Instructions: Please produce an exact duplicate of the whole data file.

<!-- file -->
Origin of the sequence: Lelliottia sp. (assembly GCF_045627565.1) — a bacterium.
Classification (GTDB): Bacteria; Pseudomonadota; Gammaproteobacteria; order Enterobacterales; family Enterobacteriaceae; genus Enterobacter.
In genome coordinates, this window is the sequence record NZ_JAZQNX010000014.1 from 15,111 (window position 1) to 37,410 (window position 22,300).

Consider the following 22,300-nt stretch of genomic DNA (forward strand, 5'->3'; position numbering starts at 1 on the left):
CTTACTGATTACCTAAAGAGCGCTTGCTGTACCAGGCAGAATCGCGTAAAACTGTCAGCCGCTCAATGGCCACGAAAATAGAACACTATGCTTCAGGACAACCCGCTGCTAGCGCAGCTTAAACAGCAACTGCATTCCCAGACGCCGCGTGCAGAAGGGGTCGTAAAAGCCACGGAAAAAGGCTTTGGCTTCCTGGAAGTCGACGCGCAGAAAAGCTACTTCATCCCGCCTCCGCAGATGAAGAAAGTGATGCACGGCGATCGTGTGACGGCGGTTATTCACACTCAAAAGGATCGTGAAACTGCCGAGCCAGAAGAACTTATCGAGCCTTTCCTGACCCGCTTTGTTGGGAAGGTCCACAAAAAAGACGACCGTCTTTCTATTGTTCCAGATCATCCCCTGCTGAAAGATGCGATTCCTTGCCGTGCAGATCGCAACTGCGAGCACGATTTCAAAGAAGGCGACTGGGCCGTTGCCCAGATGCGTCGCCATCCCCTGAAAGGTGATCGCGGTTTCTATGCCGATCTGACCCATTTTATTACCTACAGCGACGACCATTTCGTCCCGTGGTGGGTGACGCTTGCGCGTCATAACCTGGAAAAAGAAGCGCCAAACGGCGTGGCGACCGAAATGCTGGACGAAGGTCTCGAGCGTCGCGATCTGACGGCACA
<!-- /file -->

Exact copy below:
Origin of the sequence: Lelliottia sp. (assembly GCF_045627565.1) — a bacterium.
Classification (GTDB): Bacteria; Pseudomonadota; Gammaproteobacteria; order Enterobacterales; family Enterobacteriaceae; genus Enterobacter.
In genome coordinates, this window is the sequence record NZ_JAZQNX010000014.1 from 15,111 (window position 1) to 37,410 (window position 22,300).

Consider the following 22,300-nt stretch of genomic DNA (forward strand, 5'->3'; position numbering starts at 1 on the left):
CTTACTGATTACCTAAAGAGCGCTTGCTGTACCAGGCAGAATCGCGTAAAACTGTCAGCCGCTCAATGGCCACGAAAATAGAACACTATGCTTCAGGACAACCCGCTGCTAGCGCAGCTTAAACAGCAACTGCATTCCCAGACGCCGCGTGCAGAAGGGGTCGTAAAAGCCACGGAAAAAGGCTTTGGCTTCCTGGAAGTCGACGCGCAGAAAAGCTACTTCATCCCGCCTCCGCAGATGAAGAAAGTGATGCACGGCGATCGTGTGACGGCGGTTATTCACACTCAAAAGGATCGTGAAACTGCCGAGCCAGAAGAACTTATCGAGCCTTTCCTGACCCGCTTTGTTGGGAAGGTCCACAAAAAAGACGACCGTCTTTCTATTGTTCCAGATCATCCCCTGCTGAAAGATGCGATTCCTTGCCGTGCAGATCGCAACTGCGAGCACGATTTCAAAGAAGGCGACTGGGCCGTTGCCCAGATGCGTCGCCATCCCCTGAAAGGTGATCGCGGTTTCTATGCCGATCTGACCCATTTTATTACCTACAGCGACGACCATTTCGTCCCGTGGTGGGTGACGCTTGCGCGTCATAACCTGGAAAAAGAAGCGCCAAACGGCGTGGCGACCGAAATGCTGGACGAAGGTCTCGAGCGTCGCGATCTGACGGCACA